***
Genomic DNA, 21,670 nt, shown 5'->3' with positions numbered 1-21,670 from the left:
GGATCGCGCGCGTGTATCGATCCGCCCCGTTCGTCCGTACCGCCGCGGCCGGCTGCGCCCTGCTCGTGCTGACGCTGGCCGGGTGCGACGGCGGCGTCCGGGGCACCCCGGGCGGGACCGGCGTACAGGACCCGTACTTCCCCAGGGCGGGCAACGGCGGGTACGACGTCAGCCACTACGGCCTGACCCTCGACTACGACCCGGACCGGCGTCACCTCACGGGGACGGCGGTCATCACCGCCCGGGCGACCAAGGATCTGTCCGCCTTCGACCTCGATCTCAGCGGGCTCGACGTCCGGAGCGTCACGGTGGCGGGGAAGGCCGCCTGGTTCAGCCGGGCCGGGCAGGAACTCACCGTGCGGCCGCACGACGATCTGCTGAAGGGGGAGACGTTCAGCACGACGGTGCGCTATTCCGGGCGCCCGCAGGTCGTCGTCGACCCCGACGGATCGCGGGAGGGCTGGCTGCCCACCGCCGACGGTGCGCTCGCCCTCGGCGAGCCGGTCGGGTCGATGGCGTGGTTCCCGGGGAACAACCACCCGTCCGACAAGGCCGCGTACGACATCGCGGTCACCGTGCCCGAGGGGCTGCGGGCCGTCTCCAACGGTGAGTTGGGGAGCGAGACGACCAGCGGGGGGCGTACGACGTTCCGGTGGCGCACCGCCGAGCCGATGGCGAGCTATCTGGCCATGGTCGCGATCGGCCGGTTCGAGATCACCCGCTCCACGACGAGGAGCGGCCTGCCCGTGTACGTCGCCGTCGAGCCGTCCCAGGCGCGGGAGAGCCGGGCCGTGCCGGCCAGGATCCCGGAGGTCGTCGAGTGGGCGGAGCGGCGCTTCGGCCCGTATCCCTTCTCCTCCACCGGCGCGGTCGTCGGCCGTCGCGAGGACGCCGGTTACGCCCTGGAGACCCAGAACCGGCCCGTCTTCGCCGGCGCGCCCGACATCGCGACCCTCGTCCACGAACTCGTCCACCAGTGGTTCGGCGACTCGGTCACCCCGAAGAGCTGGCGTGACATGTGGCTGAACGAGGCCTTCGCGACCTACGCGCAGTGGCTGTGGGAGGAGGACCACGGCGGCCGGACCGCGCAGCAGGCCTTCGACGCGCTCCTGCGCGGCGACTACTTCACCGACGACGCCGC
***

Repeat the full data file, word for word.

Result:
Genomic DNA, 21,670 nt, shown 5'->3' with positions numbered 1-21,670 from the left:
GGATCGCGCGCGTGTATCGATCCGCCCCGTTCGTCCGTACCGCCGCGGCCGGCTGCGCCCTGCTCGTGCTGACGCTGGCCGGGTGCGACGGCGGCGTCCGGGGCACCCCGGGCGGGACCGGCGTACAGGACCCGTACTTCCCCAGGGCGGGCAACGGCGGGTACGACGTCAGCCACTACGGCCTGACCCTCGACTACGACCCGGACCGGCGTCACCTCACGGGGACGGCGGTCATCACCGCCCGGGCGACCAAGGATCTGTCCGCCTTCGACCTCGATCTCAGCGGGCTCGACGTCCGGAGCGTCACGGTGGCGGGGAAGGCCGCCTGGTTCAGCCGGGCCGGGCAGGAACTCACCGTGCGGCCGCACGACGATCTGCTGAAGGGGGAGACGTTCAGCACGACGGTGCGCTATTCCGGGCGCCCGCAGGTCGTCGTCGACCCCGACGGATCGCGGGAGGGCTGGCTGCCCACCGCCGACGGTGCGCTCGCCCTCGGCGAGCCGGTCGGGTCGATGGCGTGGTTCCCGGGGAACAACCACCCGTCCGACAAGGCCGCGTACGACATCGCGGTCACCGTGCCCGAGGGGCTGCGGGCCGTCTCCAACGGTGAGTTGGGGAGCGAGACGACCAGCGGGGGGCGTACGACGTTCCGGTGGCGCACCGCCGAGCCGATGGCGAGCTATCTGGCCATGGTCGCGATCGGCCGGTTCGAGATCACCCGCTCCACGACGAGGAGCGGCCTGCCCGTGTACGTCGCCGTCGAGCCGTCCCAGGCGCGGGAGAGCCGGGCCGTGCCGGCCAGGATCCCGGAGGTCGTCGAGTGGGCGGAGCGGCGCTTCGGCCCGTATCCCTTCTCCTCCACCGGCGCGGTCGTCGGCCGTCGCGAGGACGCCGGTTACGCCCTGGAGACCCAGAACCGGCCCGTCTTCGCCGGCGCGCCCGACATCGCGACCCTCGTCCACGAACTCGTCCACCAGTGGTTCGGCGACTCGGTCACCCCGAAGAGCTGGCGTGACATGTGGCTGAACGAGGCCTTCGCGACCTACGCGCAGTGGCTGTGGGAGGAGGACCACGGCGGCCGGACCGCGCAGCAGGCCTTCGACGCGCTCCTGCGCGGCGACTACTTCACCGACGACGCCGC